Djokovic beats Millman in straight sets to win Japan Open

Top-ranked Novak Djokovic needed just one hour nine minutes for the 6-3, 6-2 Japan Open win. (Reuters)
Updated 06 October 2019

Djokovic beats Millman in straight sets to win Japan Open

  • Novak Djokovic needed just one hour nine minutes for the 6-3, 6-2 win
  • The top-ranked Serb is making a push to finish as year-end No. 1 for the sixth time

TOKYO: Novak Djokovic capped his dominant run at the Japan Open on Sunday with a straight-sets win over Australian qualifier John Millman to capture his fourth title of the year.
The top-ranked Serb, who did not drop a set in his five singles matches at Ariake Colosseum, needed just one hour nine minutes for the 6-3, 6-2 win.
Playing in the Japanese capital for the first time, Djokovic captured his 10th title in a tournament main draw debut.
Djokovic broke Millman to go up 3-1 in the first set with a perfectly placed crosscourt volley to the corner.
The second set was even more dominant with Djokovic breaking his opponent twice to go up 3-0 then holding serve the rest of the way.
Djokovic retired with a left-shoulder injury during his fourth-round match against Stan Wawrinka at the US Open but has shown no lingering effects in Tokyo.
The 32-year-old Serb is making a push to finish as year-end No. 1 for the sixth time, which would tie the mark held by Pete Sampras.


Europe mulls finishing football season at end of year

Updated 28 March 2020

Europe mulls finishing football season at end of year

  • The novel coronavirus has created an existential challenge to the world’s most widely played and watched sport
  • Most European leagues are supposed to start their 2019-20 seasons at the end of August

ROME: Europe’s football bosses have not given up hope of finishing this pandemic-hit season — even if it might have to be done at the start of the next one.
The novel coronavirus has created an existential challenge to the world’s most widely played and watched sport.
Europe’s football leagues are the planet’s richest and can afford to pay the most money to the biggest stars.
But that system could come crumbling down quickly if there is nothing to show on TV.
Cristian Ronaldo has not had a chance to celebrate goals for Juventus for nearly three weeks because Italy’s Serie A had to shut down.
He and other Italian league stars are thinking of giving up millions of euros in salary to help their teams stay solvent.
UEFA boss Aleksander Ceferin told Italy’s La Repubblica daily that he was holding urgent talks with the continent’s biggest leagues to figure out what can be done.
The Slovenian said all options were under consideration in an effort to salvage the season and preserve the sanctity of the beautiful game.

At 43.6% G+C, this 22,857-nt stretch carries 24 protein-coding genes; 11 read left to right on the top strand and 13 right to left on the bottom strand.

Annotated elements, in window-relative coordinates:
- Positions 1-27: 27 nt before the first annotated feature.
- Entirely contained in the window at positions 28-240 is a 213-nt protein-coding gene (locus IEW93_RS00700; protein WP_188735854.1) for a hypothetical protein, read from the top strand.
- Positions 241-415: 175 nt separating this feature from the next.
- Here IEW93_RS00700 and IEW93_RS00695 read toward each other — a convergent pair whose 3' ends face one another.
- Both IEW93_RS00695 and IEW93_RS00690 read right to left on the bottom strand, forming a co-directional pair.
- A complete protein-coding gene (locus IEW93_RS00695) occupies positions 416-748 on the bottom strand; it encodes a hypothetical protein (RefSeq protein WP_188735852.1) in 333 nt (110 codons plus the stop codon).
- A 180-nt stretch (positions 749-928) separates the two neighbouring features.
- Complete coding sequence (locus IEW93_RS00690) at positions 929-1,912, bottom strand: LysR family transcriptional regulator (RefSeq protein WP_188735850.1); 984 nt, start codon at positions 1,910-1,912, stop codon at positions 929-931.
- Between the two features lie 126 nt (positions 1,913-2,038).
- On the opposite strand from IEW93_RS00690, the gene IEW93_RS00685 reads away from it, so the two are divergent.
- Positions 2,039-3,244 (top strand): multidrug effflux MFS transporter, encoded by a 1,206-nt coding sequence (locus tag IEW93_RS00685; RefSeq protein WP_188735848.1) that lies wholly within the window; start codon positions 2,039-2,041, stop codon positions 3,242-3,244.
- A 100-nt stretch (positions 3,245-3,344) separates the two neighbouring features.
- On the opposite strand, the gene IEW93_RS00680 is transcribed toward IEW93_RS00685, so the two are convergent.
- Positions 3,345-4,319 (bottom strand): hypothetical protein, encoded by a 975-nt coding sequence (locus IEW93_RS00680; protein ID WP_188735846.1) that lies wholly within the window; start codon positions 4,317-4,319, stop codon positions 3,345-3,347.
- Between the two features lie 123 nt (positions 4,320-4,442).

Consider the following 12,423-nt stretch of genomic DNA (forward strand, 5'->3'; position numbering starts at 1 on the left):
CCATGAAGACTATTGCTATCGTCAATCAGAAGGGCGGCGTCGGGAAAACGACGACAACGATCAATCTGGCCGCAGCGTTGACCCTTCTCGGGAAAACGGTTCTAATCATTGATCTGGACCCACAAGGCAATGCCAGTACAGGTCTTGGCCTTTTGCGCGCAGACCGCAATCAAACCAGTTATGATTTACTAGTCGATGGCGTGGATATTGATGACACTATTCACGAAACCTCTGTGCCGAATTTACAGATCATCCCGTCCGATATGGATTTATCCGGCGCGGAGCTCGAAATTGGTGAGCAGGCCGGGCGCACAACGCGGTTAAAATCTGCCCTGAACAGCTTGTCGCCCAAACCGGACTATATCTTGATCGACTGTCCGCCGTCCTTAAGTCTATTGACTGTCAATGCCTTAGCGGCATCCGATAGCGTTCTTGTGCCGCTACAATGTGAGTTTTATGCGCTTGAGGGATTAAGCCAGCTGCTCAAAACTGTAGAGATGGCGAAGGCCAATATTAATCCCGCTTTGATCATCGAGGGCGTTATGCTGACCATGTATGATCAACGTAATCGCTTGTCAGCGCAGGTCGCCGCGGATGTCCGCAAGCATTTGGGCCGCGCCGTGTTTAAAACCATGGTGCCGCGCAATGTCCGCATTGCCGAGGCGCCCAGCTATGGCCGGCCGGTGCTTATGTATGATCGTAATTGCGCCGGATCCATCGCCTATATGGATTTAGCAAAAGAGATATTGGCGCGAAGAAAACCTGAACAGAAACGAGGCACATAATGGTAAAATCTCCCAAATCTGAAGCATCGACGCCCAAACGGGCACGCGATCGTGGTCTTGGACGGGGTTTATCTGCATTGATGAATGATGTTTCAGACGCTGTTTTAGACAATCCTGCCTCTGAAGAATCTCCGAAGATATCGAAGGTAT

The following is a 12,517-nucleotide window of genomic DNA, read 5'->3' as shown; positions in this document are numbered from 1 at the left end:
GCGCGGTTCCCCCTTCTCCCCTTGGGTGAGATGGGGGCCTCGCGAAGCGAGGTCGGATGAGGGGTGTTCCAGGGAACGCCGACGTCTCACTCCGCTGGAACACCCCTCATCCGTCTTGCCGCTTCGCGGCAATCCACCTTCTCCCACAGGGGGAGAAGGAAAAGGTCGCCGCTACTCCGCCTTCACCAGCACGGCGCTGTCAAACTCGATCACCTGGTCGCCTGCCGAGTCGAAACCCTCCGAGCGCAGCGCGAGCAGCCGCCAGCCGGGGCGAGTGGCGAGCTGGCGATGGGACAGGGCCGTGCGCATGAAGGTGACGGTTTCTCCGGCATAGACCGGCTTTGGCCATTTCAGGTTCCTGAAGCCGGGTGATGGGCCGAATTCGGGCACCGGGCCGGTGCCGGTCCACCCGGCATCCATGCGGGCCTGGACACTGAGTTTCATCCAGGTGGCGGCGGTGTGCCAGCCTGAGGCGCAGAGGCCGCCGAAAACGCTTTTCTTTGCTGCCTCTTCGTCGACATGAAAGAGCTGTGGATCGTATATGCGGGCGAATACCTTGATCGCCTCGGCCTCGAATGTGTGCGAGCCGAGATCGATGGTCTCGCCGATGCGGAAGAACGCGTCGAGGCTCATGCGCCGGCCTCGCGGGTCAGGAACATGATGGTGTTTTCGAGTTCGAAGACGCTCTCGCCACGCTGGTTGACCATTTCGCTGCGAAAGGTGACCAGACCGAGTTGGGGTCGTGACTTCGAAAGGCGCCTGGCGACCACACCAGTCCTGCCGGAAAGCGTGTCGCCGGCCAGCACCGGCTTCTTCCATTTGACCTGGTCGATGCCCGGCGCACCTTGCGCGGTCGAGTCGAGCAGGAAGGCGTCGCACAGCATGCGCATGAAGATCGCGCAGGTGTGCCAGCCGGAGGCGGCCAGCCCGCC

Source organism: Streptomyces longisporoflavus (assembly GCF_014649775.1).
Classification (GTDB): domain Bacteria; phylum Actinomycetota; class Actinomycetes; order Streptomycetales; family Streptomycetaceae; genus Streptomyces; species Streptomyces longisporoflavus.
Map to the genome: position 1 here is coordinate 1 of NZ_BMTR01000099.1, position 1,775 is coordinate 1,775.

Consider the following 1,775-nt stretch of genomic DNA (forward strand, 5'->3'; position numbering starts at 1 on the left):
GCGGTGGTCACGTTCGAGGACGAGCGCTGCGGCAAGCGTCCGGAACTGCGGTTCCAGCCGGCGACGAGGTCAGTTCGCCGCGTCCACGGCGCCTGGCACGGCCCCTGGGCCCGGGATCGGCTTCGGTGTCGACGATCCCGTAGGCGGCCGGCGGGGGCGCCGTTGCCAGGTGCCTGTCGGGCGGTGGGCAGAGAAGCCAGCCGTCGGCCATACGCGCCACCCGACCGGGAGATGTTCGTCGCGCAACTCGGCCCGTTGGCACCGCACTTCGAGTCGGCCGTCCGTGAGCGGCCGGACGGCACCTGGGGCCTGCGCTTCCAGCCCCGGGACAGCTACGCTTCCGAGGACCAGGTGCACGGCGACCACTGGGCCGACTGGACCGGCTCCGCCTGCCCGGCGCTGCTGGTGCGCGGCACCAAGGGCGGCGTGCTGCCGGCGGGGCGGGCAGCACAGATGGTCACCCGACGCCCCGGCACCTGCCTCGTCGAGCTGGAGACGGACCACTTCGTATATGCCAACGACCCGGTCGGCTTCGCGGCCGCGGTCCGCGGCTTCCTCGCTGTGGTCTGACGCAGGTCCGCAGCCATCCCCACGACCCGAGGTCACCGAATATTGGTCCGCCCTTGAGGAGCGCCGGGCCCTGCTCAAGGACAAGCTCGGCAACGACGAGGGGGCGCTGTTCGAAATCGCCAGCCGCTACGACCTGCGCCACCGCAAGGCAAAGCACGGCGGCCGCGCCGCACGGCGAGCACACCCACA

“We could start again in mid-May, in June or even late June,” Ceferin said.
Any time after that and “the season will probably be lost.”
The idea of the entire season simply being canceled stirs panic in fans of clubs such as Liverpool — on the cusp of lifting their first title in 30 years.
Ronaldo’s Juventus would probably not be terribly happy either. The men in the famous black-and-white stripes are edging Lazio by a point in their race for a ninth successive title and are still in the Champions League, which they have not won since 1996.
Ceferin said he opposed the idea of playing games in empty stadiums and would prefer to wait out the pandemic.
He also hinted that some big teams appeared ready to delay the start of next season in ordered to finish out this one.
“There is also a proposal to end this season at the beginning of the next one and then start the next one a little later,” Ceferin said.
Serie A and most other European leagues were originally supposed to have finished in May.
Belarus remain the only European nation still playing football in the face of a pandemic that by Saturday had officially claimed nearly 30,000 lives.
Italy’s world-leading death toll from Friday was 9,134.
But the scheduling is growing tricky and time appears to be running out.
Most European leagues are supposed to start their 2019-20 seasons at the end of August.
Italy still has more than two regular months of matches of the 2018-19 season to play out.
A resumption of the current season at the end of June would probably require a delay to the start of the next one until at least September or October.
It would also mean that players get very little rest and would also create problems for those whose contracts are expiring in June.
Italian Football Federation (FIGC) president Gabriele Gravina sounded fine with that.
“We would all be happy to finish the season on the pitch,” said Gravina told Sky television.
“We are in contact with FIFA for contract extensions if we need to go beyond June 30.”
Gravina did not explain why he was talking to the world football governing body and not the European one headed by Ceferin.
But he did conceded that his earlier hope of restarting Italian matches in early May was now almost certainly dashed.
“I am aware that it is still too early,” said Gravina. “But we must think positively.”